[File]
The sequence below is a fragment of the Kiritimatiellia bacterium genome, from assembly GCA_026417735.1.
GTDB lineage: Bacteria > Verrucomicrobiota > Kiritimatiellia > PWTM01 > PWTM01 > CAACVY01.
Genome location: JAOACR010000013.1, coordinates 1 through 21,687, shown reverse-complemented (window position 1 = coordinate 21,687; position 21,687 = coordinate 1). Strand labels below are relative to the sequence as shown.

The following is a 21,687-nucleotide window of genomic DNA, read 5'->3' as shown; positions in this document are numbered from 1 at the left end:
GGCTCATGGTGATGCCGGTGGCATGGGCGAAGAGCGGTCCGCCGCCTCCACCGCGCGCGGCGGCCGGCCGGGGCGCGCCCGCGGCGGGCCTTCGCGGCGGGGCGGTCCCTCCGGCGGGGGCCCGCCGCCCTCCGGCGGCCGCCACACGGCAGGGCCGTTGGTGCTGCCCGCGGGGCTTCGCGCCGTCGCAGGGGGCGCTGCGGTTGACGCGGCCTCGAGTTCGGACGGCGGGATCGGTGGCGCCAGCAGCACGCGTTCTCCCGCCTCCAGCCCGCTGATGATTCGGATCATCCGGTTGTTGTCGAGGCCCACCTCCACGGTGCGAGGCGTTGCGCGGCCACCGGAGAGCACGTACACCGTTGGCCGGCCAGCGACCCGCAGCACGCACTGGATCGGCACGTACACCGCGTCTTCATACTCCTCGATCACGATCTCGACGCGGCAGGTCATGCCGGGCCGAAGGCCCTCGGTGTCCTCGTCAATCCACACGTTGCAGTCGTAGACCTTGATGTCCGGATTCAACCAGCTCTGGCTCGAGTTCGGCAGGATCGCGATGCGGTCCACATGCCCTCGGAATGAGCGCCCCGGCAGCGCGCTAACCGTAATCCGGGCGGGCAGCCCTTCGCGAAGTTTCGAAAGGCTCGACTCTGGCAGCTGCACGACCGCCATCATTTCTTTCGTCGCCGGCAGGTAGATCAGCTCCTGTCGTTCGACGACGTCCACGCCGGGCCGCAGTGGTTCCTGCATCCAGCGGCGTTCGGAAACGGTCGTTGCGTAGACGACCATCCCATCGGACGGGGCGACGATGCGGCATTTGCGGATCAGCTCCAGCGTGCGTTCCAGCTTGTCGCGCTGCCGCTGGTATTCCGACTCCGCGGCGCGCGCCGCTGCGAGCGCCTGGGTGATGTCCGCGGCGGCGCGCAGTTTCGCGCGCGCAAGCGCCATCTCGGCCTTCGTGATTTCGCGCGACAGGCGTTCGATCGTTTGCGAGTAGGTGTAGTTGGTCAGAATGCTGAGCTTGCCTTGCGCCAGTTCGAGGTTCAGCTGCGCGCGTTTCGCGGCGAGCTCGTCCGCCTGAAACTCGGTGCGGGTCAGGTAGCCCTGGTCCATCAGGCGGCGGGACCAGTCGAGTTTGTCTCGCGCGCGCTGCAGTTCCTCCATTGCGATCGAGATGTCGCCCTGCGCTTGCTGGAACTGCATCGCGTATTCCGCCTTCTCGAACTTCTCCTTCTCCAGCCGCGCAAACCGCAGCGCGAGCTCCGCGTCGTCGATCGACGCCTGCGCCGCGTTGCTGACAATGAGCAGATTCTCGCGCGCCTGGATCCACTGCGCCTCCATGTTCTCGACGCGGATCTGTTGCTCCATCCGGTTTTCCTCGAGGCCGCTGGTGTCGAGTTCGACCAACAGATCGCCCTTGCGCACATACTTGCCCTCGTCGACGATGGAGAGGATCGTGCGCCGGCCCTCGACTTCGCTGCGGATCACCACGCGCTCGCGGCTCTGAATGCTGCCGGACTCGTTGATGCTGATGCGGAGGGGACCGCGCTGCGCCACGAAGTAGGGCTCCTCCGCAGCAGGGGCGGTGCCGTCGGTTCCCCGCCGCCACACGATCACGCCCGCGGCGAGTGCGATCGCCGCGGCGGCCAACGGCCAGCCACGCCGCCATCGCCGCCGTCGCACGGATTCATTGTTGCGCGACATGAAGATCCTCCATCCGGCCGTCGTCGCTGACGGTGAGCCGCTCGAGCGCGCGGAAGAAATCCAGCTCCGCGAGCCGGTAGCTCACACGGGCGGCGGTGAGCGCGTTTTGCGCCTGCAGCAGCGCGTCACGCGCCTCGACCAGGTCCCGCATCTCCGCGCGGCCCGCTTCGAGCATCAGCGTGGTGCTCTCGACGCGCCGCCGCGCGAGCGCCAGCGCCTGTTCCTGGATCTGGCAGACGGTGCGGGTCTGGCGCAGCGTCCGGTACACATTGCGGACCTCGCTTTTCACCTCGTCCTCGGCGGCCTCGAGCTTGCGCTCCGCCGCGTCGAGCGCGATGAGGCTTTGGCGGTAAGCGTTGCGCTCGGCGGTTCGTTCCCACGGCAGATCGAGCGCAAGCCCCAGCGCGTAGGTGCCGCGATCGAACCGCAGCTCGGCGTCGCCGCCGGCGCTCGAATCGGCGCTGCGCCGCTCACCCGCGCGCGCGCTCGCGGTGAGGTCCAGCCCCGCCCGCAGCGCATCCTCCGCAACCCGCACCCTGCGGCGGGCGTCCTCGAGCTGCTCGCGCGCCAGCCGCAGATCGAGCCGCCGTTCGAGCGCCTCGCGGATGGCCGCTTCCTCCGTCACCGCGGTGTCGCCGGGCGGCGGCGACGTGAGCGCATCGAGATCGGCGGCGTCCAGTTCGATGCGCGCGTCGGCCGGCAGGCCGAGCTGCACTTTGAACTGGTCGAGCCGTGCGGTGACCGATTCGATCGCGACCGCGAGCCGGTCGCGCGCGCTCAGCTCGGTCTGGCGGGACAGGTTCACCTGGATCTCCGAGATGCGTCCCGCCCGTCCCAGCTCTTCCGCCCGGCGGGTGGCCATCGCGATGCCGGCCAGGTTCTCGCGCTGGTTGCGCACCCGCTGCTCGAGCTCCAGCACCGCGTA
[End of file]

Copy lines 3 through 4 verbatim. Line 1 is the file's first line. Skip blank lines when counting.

Genome location: JAOACR010000013.1, coordinates 1 through 21,687, shown reverse-complemented (window position 1 = coordinate 21,687; position 21,687 = coordinate 1). Strand labels below are relative to the sequence as shown.

The following is a 21,687-nucleotide window of genomic DNA, read 5'->3' as shown; positions in this document are numbered from 1 at the left end: